After I posted about clinical trials a couple of weeks ago, I began thinking that I’m sure a lot of you would be interested in getting involved in some clinical trials for binge eating and or bulimia. What is a clinical study you ask?  Researchers are trying everyday to figure out better ways to treat eating disorders. So, they form hypotheses that certain kinds of therapy or certain types of drugs or combinations of psychotherapy and pharmacological intervention can help. Then, they have to actually test these hypotheses. That’s where you come in. They recruit a certain number of people for a set time to test their drugs or their non-drug therapies to see if they work. The drugs aren’t new experimental drugs (usually) they are most often pharmaceuticals that have been around for a long time. But as of right now, there is no drug used for the specific cause of binge eating.

So what do you get? You get free therapy, free pharmaceuticals, the chance to heal your binge eating or bulimia and the opportunity to contribute to a larger purpose– a way to heal eating disorders. In some cases you get paid too. But not all.

So here is a list of studies, where they are and how to contact them.

1. Located in New Haven, CT– This study will test the effectiveness of two empirically-supported but distinct treatments for recurrent binge eating in obese patients: 1) Cognitive Behavior Therapy, using a pure self-help approach and 2) sibutramine, an anti-obesity medication also found to have efficacy for binge eating. Self-help Cognitive Behavior Therapy and sibutramine will be administered alone and in combination in a primary care setting.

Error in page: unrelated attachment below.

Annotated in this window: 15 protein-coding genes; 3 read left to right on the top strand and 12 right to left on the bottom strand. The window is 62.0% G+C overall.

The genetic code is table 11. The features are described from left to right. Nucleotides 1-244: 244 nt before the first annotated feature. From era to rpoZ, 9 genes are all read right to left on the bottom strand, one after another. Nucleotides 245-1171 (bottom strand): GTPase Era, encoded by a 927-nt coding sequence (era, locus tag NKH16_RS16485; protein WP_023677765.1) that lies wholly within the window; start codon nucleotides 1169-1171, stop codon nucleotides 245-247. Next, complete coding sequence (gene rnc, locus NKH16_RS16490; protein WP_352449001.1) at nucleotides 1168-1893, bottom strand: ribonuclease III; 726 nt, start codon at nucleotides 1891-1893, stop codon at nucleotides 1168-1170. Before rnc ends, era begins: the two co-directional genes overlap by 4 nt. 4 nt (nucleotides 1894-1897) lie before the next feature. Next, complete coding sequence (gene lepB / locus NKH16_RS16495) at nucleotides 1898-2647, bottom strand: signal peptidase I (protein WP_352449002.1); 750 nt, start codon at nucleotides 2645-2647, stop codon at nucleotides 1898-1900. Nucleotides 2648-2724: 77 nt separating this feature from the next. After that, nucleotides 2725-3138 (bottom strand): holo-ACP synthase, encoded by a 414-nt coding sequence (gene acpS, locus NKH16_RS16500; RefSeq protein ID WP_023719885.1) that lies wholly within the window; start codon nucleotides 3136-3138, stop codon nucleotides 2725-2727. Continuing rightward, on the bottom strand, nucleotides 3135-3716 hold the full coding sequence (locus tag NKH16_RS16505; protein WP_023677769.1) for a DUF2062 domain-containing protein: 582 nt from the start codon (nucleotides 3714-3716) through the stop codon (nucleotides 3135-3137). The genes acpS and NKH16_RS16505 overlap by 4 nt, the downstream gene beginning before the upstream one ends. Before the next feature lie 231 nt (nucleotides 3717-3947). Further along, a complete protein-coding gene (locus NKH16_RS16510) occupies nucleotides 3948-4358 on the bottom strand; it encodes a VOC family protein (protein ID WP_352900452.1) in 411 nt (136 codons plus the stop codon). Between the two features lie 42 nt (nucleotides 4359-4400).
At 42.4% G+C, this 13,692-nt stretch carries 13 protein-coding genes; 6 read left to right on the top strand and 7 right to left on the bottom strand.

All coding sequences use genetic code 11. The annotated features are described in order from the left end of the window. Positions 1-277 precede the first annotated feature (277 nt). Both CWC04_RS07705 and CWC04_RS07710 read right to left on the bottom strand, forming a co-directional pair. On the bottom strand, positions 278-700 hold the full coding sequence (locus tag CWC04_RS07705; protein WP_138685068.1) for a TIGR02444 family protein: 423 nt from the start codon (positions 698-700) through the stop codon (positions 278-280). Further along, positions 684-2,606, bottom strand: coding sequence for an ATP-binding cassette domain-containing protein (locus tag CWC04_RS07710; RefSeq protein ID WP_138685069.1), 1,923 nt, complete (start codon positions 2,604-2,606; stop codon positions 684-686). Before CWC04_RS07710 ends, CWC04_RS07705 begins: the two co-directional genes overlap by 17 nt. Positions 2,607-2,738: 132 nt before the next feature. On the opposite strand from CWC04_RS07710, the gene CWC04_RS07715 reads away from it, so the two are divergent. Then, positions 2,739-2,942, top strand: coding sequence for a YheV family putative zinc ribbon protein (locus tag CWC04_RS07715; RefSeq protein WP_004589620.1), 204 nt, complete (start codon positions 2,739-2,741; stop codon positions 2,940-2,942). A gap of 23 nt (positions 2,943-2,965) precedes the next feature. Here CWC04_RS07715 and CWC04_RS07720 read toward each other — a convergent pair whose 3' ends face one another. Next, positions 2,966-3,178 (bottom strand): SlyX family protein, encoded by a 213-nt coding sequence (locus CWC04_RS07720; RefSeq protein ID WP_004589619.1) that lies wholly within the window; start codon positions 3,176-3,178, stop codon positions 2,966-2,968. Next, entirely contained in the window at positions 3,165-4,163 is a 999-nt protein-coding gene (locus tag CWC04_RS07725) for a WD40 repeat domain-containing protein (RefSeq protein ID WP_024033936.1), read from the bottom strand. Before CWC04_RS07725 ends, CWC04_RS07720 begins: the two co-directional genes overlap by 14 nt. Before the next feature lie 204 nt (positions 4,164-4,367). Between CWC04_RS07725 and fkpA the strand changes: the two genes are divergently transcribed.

For more information or to see if you qualify contact Rachel Barnes at 203-785-6396

2.Located in Palo Alto, CA--Guided Self Help for Binge Eating–The proposed study will employ a randomized design to evaluate the efficacy of two group-based guided self-help treatments: Integrative Response Therapy (IRT) and Cognitive Behavior Therapy Guided Self-Help, a treatment of known efficacy, in group-format (CBT-GSHg) in the treatment of Binge Eating Disorder (BED), and explore (1) moderators and mediators of treatment, (2) the relative cost-effectiveness of the two treatments, and (3) between group differences on secondary measures (e.g., eating disorder and general psychopathology).

For more information or to see if you qualify, contact Athena Robinson, 650-736-0943  athenar@stanford.edu